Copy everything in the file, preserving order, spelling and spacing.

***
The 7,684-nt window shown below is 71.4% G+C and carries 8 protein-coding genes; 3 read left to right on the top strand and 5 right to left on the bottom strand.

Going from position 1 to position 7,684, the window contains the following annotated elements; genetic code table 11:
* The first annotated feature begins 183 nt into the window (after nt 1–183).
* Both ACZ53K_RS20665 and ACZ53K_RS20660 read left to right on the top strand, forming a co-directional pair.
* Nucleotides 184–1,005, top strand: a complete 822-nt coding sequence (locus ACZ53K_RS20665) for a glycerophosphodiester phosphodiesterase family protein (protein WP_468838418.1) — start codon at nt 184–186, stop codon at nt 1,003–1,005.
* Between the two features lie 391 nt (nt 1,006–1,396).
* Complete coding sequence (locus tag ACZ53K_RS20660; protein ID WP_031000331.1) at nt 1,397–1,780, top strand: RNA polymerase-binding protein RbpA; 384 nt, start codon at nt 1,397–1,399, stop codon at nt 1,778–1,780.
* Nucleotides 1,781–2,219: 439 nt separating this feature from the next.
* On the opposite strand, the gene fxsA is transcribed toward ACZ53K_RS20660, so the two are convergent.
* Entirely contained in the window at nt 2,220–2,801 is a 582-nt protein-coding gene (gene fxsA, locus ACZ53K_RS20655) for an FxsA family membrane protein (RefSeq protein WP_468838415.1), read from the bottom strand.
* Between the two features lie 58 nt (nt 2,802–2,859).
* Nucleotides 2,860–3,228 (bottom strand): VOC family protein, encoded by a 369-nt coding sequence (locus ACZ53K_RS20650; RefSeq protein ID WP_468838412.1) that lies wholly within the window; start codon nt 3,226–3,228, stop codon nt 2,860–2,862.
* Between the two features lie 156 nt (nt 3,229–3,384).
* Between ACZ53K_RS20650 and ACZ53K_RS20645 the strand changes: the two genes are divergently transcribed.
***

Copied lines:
The 7,684-nt window shown below is 71.4% G+C and carries 8 protein-coding genes; 3 read left to right on the top strand and 5 right to left on the bottom strand.

Going from position 1 to position 7,684, the window contains the following annotated elements; genetic code table 11:
* The first annotated feature begins 183 nt into the window (after nt 1–183).
* Both ACZ53K_RS20665 and ACZ53K_RS20660 read left to right on the top strand, forming a co-directional pair.
* Nucleotides 184–1,005, top strand: a complete 822-nt coding sequence (locus ACZ53K_RS20665) for a glycerophosphodiester phosphodiesterase family protein (protein WP_468838418.1) — start codon at nt 184–186, stop codon at nt 1,003–1,005.
* Between the two features lie 391 nt (nt 1,006–1,396).
* Complete coding sequence (locus tag ACZ53K_RS20660; protein ID WP_031000331.1) at nt 1,397–1,780, top strand: RNA polymerase-binding protein RbpA; 384 nt, start codon at nt 1,397–1,399, stop codon at nt 1,778–1,780.
* Nucleotides 1,781–2,219: 439 nt separating this feature from the next.
* On the opposite strand, the gene fxsA is transcribed toward ACZ53K_RS20660, so the two are convergent.
* Entirely contained in the window at nt 2,220–2,801 is a 582-nt protein-coding gene (gene fxsA, locus ACZ53K_RS20655) for an FxsA family membrane protein (RefSeq protein WP_468838415.1), read from the bottom strand.
* Between the two features lie 58 nt (nt 2,802–2,859).
* Nucleotides 2,860–3,228 (bottom strand): VOC family protein, encoded by a 369-nt coding sequence (locus ACZ53K_RS20650; RefSeq protein ID WP_468838412.1) that lies wholly within the window; start codon nt 3,226–3,228, stop codon nt 2,860–2,862.
* Between the two features lie 156 nt (nt 3,229–3,384).
* Between ACZ53K_RS20650 and ACZ53K_RS20645 the strand changes: the two genes are divergently transcribed.